What is experiential leadership development? How does it work? Is it effective? These are all valid questions that deserve answers—especially if you run a business or an organization like NASA, which dreamed up landing mankind on the moon. News flash: their trip upwards out of earth’s atmosphere in 1969 was 100% experiential learning.
In this blog post, we will explore the world of experiential leadership training and find out what makes it so special. We’ll start by discussing what experiential learning is and how it works. After that, we’ll take a look at some research on the effectiveness of experiential learning. Finally, we’ll explore how experiential learning supports leadership development.
What Is Experiential Leadership Development?
According to the Association for Experiential Education (AEE), “Experiential education is a process whereby students engage in direct experience and reflection in order to increase knowledge, develop skills, and change attitudes.” In other words, experiential learning is all about hands-on experience. It allows participants to learn by doing, which is often considered to be a more effective way to learn than in traditional classroom settings.
Is Experiential Learning Effective?
The short answer to this question is “yes.” Experiential learning is considered more effective than classroom learning for a number of reasons, including:
1. It engages emotions as well as intellect, providing a higher rate of retention than classroom learning, which may only be accessible to a portion of the students in class. This can drive the information home in a personal and effective way, often outstripping the efficacy of a traditional lecture.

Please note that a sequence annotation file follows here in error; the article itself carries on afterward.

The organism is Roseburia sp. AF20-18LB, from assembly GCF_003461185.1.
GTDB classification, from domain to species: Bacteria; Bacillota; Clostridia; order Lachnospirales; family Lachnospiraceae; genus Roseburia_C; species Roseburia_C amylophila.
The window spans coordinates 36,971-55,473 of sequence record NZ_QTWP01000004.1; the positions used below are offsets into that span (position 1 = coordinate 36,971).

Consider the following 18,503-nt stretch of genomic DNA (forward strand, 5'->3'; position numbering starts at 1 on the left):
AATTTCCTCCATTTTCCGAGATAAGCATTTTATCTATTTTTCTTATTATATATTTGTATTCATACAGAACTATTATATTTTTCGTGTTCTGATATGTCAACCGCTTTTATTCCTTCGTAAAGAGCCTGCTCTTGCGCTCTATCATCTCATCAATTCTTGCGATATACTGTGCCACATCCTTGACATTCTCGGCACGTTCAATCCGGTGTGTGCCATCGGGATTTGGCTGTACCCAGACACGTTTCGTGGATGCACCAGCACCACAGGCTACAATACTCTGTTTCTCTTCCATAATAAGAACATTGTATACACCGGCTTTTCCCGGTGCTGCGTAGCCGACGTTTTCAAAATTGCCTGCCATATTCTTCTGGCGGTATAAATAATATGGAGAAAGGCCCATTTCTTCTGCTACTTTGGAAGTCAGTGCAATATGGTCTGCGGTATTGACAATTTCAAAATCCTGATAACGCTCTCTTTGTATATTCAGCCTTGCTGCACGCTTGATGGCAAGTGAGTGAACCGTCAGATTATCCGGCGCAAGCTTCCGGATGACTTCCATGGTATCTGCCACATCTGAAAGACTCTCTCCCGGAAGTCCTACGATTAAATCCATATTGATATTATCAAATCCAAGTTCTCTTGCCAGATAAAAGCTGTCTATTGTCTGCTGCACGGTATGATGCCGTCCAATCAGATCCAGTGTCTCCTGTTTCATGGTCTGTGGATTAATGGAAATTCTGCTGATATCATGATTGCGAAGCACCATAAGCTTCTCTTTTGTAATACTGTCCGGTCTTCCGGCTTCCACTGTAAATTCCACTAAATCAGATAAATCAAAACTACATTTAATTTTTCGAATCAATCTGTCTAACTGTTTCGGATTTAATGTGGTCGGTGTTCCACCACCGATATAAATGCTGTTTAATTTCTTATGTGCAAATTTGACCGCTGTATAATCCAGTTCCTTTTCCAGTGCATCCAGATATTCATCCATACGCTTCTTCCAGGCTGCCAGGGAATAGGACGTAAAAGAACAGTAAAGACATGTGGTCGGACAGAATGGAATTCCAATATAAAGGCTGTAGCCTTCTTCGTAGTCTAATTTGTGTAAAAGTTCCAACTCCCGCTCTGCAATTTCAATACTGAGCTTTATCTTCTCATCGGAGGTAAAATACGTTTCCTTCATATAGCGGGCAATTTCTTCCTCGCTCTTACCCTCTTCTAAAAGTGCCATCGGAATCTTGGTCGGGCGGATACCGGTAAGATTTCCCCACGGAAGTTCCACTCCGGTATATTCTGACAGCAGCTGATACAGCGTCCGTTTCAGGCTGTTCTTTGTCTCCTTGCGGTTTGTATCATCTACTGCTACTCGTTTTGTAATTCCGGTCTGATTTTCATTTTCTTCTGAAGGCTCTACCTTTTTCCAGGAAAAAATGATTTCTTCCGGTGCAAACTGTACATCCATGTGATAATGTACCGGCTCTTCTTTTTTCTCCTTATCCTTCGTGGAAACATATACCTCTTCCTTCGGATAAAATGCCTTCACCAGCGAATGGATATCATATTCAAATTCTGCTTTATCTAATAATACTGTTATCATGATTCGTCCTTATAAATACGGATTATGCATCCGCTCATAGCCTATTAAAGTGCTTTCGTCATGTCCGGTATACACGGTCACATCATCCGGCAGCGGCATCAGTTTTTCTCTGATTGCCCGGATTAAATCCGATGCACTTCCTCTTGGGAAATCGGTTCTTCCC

2. It applies theory in a tangible, hands-on way, allowing students to apply what they’ve learned in a way that helps them to remember the theory and add real-world tools to their skillset.
3. It’s a faster way to learn; since experiential learning includes emotions as well as intellect, it relies on critical thinking, problem-solving, and decisive action to solidify a participant’s learning.
4. It can profoundly impact participants, potentially even creating thought paradigm shifts that may end up useful in leadership opportunities to come—often more so than classroom learning.
5. It can be catered to the individual; whereas classroom learning is based on one curriculum to serve all students, experiential learning expands this into personalized learning opportunities.
What Is the Experiential Learning Cycle?